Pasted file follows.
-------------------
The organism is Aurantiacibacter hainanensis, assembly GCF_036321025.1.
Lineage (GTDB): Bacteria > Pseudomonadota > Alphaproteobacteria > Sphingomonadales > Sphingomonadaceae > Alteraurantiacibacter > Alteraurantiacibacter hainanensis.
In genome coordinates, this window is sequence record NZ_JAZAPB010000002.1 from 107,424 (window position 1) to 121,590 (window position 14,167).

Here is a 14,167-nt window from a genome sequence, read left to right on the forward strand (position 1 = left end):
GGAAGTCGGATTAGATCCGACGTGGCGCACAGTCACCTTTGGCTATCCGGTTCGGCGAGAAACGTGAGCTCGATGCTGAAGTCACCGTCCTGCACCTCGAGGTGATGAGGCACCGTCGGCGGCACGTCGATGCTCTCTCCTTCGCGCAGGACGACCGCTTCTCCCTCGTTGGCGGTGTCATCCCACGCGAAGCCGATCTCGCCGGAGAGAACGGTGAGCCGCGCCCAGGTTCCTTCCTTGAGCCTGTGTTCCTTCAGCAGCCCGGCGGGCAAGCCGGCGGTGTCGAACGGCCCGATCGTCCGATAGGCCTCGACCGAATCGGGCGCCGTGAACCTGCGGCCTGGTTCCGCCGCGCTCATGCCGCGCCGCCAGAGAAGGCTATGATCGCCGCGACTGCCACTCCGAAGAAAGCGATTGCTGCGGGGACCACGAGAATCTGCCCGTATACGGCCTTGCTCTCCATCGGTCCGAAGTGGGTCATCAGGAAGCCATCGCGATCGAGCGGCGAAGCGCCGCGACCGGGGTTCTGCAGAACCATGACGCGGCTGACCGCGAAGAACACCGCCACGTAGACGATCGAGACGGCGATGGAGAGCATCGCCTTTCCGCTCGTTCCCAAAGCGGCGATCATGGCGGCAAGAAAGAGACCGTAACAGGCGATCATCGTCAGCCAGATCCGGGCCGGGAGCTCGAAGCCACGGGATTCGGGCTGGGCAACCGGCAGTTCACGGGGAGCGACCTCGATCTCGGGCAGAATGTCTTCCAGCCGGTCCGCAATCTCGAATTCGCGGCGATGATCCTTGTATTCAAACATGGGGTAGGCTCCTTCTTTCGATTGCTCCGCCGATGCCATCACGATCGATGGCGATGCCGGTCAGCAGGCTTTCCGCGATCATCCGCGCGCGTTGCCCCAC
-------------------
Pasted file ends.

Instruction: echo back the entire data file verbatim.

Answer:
The organism is Aurantiacibacter hainanensis, assembly GCF_036321025.1.
Lineage (GTDB): Bacteria > Pseudomonadota > Alphaproteobacteria > Sphingomonadales > Sphingomonadaceae > Alteraurantiacibacter > Alteraurantiacibacter hainanensis.
In genome coordinates, this window is sequence record NZ_JAZAPB010000002.1 from 107,424 (window position 1) to 121,590 (window position 14,167).

Here is a 14,167-nt window from a genome sequence, read left to right on the forward strand (position 1 = left end):
GGAAGTCGGATTAGATCCGACGTGGCGCACAGTCACCTTTGGCTATCCGGTTCGGCGAGAAACGTGAGCTCGATGCTGAAGTCACCGTCCTGCACCTCGAGGTGATGAGGCACCGTCGGCGGCACGTCGATGCTCTCTCCTTCGCGCAGGACGACCGCTTCTCCCTCGTTGGCGGTGTCATCCCACGCGAAGCCGATCTCGCCGGAGAGAACGGTGAGCCGCGCCCAGGTTCCTTCCTTGAGCCTGTGTTCCTTCAGCAGCCCGGCGGGCAAGCCGGCGGTGTCGAACGGCCCGATCGTCCGATAGGCCTCGACCGAATCGGGCGCCGTGAACCTGCGGCCTGGTTCCGCCGCGCTCATGCCGCGCCGCCAGAGAAGGCTATGATCGCCGCGACTGCCACTCCGAAGAAAGCGATTGCTGCGGGGACCACGAGAATCTGCCCGTATACGGCCTTGCTCTCCATCGGTCCGAAGTGGGTCATCAGGAAGCCATCGCGATCGAGCGGCGAAGCGCCGCGACCGGGGTTCTGCAGAACCATGACGCGGCTGACCGCGAAGAACACCGCCACGTAGACGATCGAGACGGCGATGGAGAGCATCGCCTTTCCGCTCGTTCCCAAAGCGGCGATCATGGCGGCAAGAAAGAGACCGTAACAGGCGATCATCGTCAGCCAGATCCGGGCCGGGAGCTCGAAGCCACGGGATTCGGGCTGGGCAACCGGCAGTTCACGGGGAGCGACCTCGATCTCGGGCAGAATGTCTTCCAGCCGGTCCGCAATCTCGAATTCGCGGCGATGATCCTTGTATTCAAACATGGGGTAGGCTCCTTCTTTCGATTGCTCCGCCGATGCCATCACGATCGATGGCGATGCCGGTCAGCAGGCTTTCCGCGATCATCCGCGCGCGTTGCCCCAC